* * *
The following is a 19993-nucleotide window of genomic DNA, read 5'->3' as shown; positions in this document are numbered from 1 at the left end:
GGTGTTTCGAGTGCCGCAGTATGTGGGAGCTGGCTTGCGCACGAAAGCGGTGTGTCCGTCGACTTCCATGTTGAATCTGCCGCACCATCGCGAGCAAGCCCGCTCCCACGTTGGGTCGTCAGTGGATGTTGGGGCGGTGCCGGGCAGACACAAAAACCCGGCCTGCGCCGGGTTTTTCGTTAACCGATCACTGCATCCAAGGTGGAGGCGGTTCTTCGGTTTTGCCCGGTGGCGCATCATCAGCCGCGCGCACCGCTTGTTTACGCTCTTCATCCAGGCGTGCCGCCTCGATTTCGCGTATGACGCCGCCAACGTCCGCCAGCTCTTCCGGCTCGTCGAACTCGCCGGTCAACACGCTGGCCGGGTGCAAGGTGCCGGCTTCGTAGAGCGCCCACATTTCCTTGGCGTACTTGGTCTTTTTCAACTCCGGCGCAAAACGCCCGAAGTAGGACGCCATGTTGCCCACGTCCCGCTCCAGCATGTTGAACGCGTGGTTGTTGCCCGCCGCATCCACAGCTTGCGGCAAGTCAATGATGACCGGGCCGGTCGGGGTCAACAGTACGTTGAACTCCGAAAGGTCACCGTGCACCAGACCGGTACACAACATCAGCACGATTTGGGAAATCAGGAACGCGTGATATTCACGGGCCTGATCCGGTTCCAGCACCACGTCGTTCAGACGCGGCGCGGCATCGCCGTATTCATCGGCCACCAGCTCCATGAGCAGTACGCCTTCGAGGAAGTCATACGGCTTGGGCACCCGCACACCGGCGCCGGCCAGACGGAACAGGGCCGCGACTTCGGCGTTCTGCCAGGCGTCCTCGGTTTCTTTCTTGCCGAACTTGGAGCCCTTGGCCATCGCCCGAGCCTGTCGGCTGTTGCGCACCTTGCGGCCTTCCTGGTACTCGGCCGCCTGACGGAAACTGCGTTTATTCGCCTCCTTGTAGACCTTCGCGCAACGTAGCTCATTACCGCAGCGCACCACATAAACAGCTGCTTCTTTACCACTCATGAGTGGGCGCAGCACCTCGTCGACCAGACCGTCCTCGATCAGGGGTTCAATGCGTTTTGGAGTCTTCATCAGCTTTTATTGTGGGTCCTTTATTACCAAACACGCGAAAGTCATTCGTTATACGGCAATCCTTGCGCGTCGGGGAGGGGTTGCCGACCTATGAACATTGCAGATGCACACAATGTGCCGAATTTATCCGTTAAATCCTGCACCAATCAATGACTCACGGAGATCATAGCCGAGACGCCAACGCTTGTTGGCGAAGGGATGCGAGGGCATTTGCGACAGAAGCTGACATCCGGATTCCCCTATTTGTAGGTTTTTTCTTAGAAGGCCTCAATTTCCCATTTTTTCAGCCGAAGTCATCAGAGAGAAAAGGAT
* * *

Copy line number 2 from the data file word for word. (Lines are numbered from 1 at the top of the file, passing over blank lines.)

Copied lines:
GGTGTTTCGAGTGCCGCAGTATGTGGGAGCTGGCTTGCGCACGAAAGCGGTGTGTCCGTCGACTTCCATGTTGAATCTGCCGCACCATCGCGAGCAAGCCCGCTCCCACGTTGGGTCGTCAGTGGATGTTGGGGCGGTGCCGGGCAGACACAAAAACCCGGCCTGCGCCGGGTTTTTCGTTAACCGATCACTGCATCCAAGGTGGAGGCGGTTCTTCGGTTTTGCCCGGTGGCGCATCATCAGCCGCGCGCACCGCTTGTTTACGCTCTTCATCCAGGCGTGCCGCCTCGATTTCGCGTATGACGCCGCCAACGTCCGCCAGCTCTTCCGGCTCGTCGAACTCGCCGGTCAACACGCTGGCCGGGTGCAAGGTGCCGGCTTCGTAGAGCGCCCACATTTCCTTGGCGTACTTGGTCTTTTTCAACTCCGGCGCAAAACGCCCGAAGTAGGACGCCATGTTGCCCACGTCCCGCTCCAGCATGTTGAACGCGTGGTTGTTGCCCGCCGCATCCACAGCTTGCGGCAAGTCAATGATGACCGGGCCGGTCGGGGTCAACAGTACGTTGAACTCCGAAAGGTCACCGTGCACCAGACCGGTACACAACATCAGCACGATTTGGGAAATCAGGAACGCGTGATATTCACGGGCCTGATCCGGTTCCAGCACCACGTCGTTCAGACGCGGCGCGGCATCGCCGTATTCATCGGCCACCAGCTCCATGAGCAGTACGCCTTCGAGGAAGTCATACGGCTTGGGCACCCGCACACCGGCGCCGGCCAGACGGAACAGGGCCGCGACTTCGGCGTTCTGCCAGGCGTCCTCGGTTTCTTTCTTGCCGAACTTGGAGCCCTTGGCCATCGCCCGAGCCTGTCGGCTGTTGCGCACCTTGCGGCCTTCCTGGTACTCGGCCGCCTGACGGAAACTGCGTTTATTCGCCTCCTTGTAGACCTTCGCGCAACGTAGCTCATTACCGCAGCGCACCACATAAACAGCTGCTTCTTTACCACTCATGAGTGGGCGCAGCACCTCGTCGACCAGACCGTCCTCGATCAGGGGTTCAATGCGTTTTGGAGTCTTCATCAGCTTTTATTGTGGGTCCTTTATTACCAAACACGCGAAAGTCATTCGTTATACGGCAATCCTTGCGCGTCGGGGAGGGGTTGCCGACCTATGAACATTGCAGATGCACACAATGTGCCGAATTTATCCGTTAAATCCTGCACCAATCAATGACTCACGGAGATCATAGCCGAGACGCCAACGCTTGTTGGCGAAGGGATGCGAGGGCATTTGCGACAGAAGCTGACATCCGGATTCCCCTATTTGTAGGTTTTTTCTTAGAAGGCCTCAATTTCCCATTTTTTCAGCCGAAGTCATCAGAGAGAAAAGGAT